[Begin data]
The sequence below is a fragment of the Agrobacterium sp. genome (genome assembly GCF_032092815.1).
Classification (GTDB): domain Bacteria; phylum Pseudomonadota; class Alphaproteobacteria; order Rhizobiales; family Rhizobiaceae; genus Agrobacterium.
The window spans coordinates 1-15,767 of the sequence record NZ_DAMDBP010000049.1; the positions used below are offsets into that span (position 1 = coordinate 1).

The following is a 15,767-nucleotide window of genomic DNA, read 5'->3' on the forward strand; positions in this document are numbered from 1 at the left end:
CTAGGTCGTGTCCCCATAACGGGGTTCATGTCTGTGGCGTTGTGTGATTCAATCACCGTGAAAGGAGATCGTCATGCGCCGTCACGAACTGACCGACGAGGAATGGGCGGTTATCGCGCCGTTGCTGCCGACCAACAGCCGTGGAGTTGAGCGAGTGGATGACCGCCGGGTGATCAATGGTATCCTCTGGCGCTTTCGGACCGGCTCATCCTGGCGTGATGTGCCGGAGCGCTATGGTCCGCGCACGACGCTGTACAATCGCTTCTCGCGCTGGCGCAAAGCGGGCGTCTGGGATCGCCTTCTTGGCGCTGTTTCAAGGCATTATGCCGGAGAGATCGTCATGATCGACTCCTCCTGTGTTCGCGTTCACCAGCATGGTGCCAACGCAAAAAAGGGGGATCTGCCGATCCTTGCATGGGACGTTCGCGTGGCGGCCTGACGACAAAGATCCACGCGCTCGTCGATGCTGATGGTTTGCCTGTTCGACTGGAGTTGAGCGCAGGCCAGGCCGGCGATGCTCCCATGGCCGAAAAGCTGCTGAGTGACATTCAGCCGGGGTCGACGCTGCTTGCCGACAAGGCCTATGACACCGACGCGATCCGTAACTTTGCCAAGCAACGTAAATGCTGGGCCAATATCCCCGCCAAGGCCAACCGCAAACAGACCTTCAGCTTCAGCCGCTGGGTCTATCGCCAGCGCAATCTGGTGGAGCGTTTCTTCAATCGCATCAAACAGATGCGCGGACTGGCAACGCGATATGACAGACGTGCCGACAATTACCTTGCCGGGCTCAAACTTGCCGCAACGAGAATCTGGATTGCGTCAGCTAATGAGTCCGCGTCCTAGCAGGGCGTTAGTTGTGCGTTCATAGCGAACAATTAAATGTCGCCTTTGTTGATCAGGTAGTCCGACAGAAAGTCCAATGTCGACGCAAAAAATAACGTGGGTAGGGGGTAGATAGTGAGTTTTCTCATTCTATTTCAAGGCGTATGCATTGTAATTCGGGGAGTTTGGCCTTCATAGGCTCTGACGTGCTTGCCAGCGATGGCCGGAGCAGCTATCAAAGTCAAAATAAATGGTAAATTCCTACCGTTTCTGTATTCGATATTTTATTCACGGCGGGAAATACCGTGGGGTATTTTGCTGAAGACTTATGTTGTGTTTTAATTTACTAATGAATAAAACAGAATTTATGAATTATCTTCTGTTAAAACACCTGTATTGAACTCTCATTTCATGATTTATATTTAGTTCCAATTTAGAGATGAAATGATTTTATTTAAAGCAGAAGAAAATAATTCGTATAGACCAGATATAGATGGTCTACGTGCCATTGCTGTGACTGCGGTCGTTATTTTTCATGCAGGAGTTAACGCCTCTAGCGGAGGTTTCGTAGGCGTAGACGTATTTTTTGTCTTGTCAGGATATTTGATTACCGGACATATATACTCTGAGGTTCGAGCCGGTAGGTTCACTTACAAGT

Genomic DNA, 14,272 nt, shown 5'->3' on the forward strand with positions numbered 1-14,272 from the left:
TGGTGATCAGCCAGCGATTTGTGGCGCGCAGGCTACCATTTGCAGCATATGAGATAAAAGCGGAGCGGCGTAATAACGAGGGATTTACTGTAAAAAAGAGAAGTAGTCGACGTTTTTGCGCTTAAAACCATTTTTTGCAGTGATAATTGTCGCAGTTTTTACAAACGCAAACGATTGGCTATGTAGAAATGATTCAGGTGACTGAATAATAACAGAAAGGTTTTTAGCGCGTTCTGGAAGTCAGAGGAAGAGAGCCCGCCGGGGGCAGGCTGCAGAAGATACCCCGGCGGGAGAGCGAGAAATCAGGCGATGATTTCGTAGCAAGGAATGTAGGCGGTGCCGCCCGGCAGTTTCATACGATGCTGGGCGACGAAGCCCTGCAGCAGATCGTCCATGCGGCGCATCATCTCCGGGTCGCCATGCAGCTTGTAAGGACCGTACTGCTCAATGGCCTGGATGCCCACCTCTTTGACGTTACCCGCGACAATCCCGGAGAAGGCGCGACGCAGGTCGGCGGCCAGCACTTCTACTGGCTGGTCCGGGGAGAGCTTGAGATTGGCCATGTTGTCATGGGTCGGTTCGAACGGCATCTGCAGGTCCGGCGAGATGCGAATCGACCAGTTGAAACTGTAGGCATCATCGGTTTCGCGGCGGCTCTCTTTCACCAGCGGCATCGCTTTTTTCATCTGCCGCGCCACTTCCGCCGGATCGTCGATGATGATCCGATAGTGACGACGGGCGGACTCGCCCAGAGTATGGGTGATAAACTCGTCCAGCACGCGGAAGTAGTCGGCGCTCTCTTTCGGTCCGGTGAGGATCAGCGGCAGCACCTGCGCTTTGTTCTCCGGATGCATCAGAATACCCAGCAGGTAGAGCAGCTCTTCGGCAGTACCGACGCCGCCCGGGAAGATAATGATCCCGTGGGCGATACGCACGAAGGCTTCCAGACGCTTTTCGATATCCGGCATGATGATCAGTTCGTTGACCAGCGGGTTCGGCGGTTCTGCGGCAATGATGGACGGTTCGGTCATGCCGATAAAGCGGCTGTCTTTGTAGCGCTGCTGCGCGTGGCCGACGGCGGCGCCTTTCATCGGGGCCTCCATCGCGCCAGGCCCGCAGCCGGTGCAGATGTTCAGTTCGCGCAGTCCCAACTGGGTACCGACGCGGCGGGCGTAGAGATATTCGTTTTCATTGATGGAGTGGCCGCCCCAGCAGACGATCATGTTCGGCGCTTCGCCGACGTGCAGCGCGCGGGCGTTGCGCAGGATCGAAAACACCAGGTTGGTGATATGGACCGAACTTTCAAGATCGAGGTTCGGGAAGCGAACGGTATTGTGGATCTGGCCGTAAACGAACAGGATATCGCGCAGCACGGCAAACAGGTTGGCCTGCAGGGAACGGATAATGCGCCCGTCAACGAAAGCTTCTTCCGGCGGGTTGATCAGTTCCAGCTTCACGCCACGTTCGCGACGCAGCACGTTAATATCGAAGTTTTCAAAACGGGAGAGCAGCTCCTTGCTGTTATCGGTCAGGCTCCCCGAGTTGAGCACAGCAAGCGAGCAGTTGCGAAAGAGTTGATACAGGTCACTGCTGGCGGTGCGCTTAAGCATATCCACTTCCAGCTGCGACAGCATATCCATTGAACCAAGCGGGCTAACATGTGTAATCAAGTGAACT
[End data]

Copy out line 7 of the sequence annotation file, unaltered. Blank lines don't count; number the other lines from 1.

TGGTGATCAGCCAGCGATTTGTGGCGCGCAGGCTACCATTTGCAGCATATGAGATAAAAGCGGAGCGGCGTAATAACGAGGGATTTACTGTAAAAAAGAGAAGTAGTCGACGTTTTTGCGCTTAAAACCATTTTTTGCAGTGATAATTGTCGCAGTTTTTACAAACGCAAACGATTGGCTATGTAGAAATGATTCAGGTGACTGAATAATAACAGAAAGGTTTTTAGCGCGTTCTGGAAGTCAGAGGAAGAGAGCCCGCCGGGGGCAGGCTGCAGAAGATACCCCGGCGGGAGAGCGAGAAATCAGGCGATGATTTCGTAGCAAGGAATGTAGGCGGTGCCGCCCGGCAGTTTCATACGATGCTGGGCGACGAAGCCCTGCAGCAGATCGTCCATGCGGCGCATCATCTCCGGGTCGCCATGCAGCTTGTAAGGACCGTACTGCTCAATGGCCTGGATGCCCACCTCTTTGACGTTACCCGCGACAATCCCGGAGAAGGCGCGACGCAGGTCGGCGGCCAGCACTTCTACTGGCTGGTCCGGGGAGAGCTTGAGATTGGCCATGTTGTCATGGGTCGGTTCGAACGGCATCTGCAGGTCCGGCGAGATGCGAATCGACCAGTTGAAACTGTAGGCATCATCGGTTTCGCGGCGGCTCTCTTTCACCAGCGGCATCGCTTTTTTCATCTGCCGCGCCACTTCCGCCGGATCGTCGATGATGATCCGATAGTGACGACGGGCGGACTCGCCCAGAGTATGGGTGATAAACTCGTCCAGCACGCGGAAGTAGTCGGCGCTCTCTTTCGGTCCGGTGAGGATCAGCGGCAGCACCTGCGCTTTGTTCTCCGGATGCATCAGAATACCCAGCAGGTAGAGCAGCTCTTCGGCAGTACCGACGCCGCCCGGGAAGATAATGATCCCGTGGGCGATACGCACGAAGGCTTCCAGACGCTTTTCGATATCCGGCATGATGATCAGTTCGTTGACCAGCGGGTTCGGCGGTTCTGCGGCAATGATGGACGGTTCGGTCATGCCGATAAAGCGGCTGTCTTTGTAGCGCTGCTGCGCGTGGCCGACGGCGGCGCCTTTCATCGGGGCCTCCATCGCGCCAGGCCCGCAGCCGGTGCAGATGTTCAGTTCGCGCAGTCCCAACTGGGTACCGACGCGGCGGGCGTAGAGATATTCGTTTTCATTGATGGAGTGGCCGCCCCAGCAGACGATCATGTTCGGCGCTTCGCCGACGTGCAGCGCGCGGGCGTTGCGCAGGATCGAAAACACCAGGTTGGTGATATGGACCGAACTTTCAAGATCGAGGTTCGGGAAGCGAACGGTATTGTGGATCTGGCCGTAAACGAACAGGATATCGCGCAGCACGGCAAACAGGTTGGCCTGCAGGGAACGGATAATGCGCCCGTCAACGAAAGCTTCTTCCGGCGGGTTGATCAGTTCCAGCTTCACGCCACGTTCGCGACGCAGCACGTTAATATCGAAGTTTTCAAAACGGGAGAGCAGCTCCTTGCTGTTATCGGTCAGGCTCCCCGAGTTGAGCACAGCAAGCGAGCAGTTGCGAAAGAGTTGATACAGGTCACTGCTGGCGGTGCGCTTAAGCATATCCACTTCCAGCTGCGACAGCATATCCATTGAACCAAGCGGGCTAACATGTGTAATCAAGTGAACT